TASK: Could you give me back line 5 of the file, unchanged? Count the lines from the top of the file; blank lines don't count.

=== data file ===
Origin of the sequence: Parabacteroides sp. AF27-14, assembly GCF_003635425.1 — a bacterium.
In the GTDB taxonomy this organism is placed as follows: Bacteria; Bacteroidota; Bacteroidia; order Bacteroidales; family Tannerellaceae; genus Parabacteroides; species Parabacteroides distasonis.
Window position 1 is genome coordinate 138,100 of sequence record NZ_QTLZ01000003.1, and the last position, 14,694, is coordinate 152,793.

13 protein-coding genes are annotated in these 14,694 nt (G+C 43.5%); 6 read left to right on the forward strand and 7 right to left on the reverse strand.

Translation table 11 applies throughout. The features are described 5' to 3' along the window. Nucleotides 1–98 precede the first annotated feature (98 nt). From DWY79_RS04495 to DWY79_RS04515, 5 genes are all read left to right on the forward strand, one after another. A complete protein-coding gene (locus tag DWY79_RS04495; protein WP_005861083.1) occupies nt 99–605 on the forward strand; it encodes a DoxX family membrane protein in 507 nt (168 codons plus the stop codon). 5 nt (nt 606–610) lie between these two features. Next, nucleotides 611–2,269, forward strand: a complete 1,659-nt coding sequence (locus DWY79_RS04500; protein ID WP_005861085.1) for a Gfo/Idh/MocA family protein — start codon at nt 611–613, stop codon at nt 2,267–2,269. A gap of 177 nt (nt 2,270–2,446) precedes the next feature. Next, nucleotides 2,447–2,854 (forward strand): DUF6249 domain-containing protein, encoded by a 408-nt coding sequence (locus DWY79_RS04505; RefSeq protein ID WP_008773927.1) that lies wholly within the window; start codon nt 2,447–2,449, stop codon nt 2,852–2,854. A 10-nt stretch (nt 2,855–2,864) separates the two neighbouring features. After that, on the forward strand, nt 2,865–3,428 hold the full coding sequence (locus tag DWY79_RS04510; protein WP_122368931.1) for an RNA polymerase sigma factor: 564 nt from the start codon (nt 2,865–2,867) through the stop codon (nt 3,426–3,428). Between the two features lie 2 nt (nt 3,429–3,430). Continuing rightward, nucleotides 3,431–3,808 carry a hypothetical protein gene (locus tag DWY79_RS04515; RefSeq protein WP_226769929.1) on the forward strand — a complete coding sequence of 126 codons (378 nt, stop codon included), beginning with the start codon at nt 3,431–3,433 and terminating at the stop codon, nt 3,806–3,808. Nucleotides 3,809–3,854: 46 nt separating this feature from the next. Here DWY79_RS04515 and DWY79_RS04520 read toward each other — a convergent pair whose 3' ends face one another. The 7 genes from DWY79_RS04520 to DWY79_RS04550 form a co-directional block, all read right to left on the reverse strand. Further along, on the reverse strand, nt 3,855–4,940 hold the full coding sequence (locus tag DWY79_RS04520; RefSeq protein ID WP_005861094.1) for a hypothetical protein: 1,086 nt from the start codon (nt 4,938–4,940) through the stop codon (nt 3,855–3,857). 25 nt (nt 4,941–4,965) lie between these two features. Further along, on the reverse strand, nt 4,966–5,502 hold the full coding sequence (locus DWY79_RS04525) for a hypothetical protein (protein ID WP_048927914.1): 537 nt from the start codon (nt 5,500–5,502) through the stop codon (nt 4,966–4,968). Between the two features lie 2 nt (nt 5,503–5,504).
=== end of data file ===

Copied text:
Translation table 11 applies throughout. The features are described 5' to 3' along the window. Nucleotides 1–98 precede the first annotated feature (98 nt). From DWY79_RS04495 to DWY79_RS04515, 5 genes are all read left to right on the forward strand, one after another. A complete protein-coding gene (locus tag DWY79_RS04495; protein WP_005861083.1) occupies nt 99–605 on the forward strand; it encodes a DoxX family membrane protein in 507 nt (168 codons plus the stop codon). 5 nt (nt 606–610) lie between these two features. Next, nucleotides 611–2,269, forward strand: a complete 1,659-nt coding sequence (locus DWY79_RS04500; protein ID WP_005861085.1) for a Gfo/Idh/MocA family protein — start codon at nt 611–613, stop codon at nt 2,267–2,269. A gap of 177 nt (nt 2,270–2,446) precedes the next feature. Next, nucleotides 2,447–2,854 (forward strand): DUF6249 domain-containing protein, encoded by a 408-nt coding sequence (locus DWY79_RS04505; RefSeq protein ID WP_008773927.1) that lies wholly within the window; start codon nt 2,447–2,449, stop codon nt 2,852–2,854. A 10-nt stretch (nt 2,855–2,864) separates the two neighbouring features. After that, on the forward strand, nt 2,865–3,428 hold the full coding sequence (locus tag DWY79_RS04510; protein WP_122368931.1) for an RNA polymerase sigma factor: 564 nt from the start codon (nt 2,865–2,867) through the stop codon (nt 3,426–3,428). Between the two features lie 2 nt (nt 3,429–3,430). Continuing rightward, nucleotides 3,431–3,808 carry a hypothetical protein gene (locus tag DWY79_RS04515; RefSeq protein WP_226769929.1) on the forward strand — a complete coding sequence of 126 codons (378 nt, stop codon included), beginning with the start codon at nt 3,431–3,433 and terminating at the stop codon, nt 3,806–3,808. Nucleotides 3,809–3,854: 46 nt separating this feature from the next. Here DWY79_RS04515 and DWY79_RS04520 read toward each other — a convergent pair whose 3' ends face one another. The 7 genes from DWY79_RS04520 to DWY79_RS04550 form a co-directional block, all read right to left on the reverse strand. Further along, on the reverse strand, nt 3,855–4,940 hold the full coding sequence (locus tag DWY79_RS04520; RefSeq protein ID WP_005861094.1) for a hypothetical protein: 1,086 nt from the start codon (nt 4,938–4,940) through the stop codon (nt 3,855–3,857). 25 nt (nt 4,941–4,965) lie between these two features. Further along, on the reverse strand, nt 4,966–5,502 hold the full coding sequence (locus DWY79_RS04525) for a hypothetical protein (protein ID WP_048927914.1): 537 nt from the start codon (nt 5,500–5,502) through the stop codon (nt 4,966–4,968). Between the two features lie 2 nt (nt 5,503–5,504).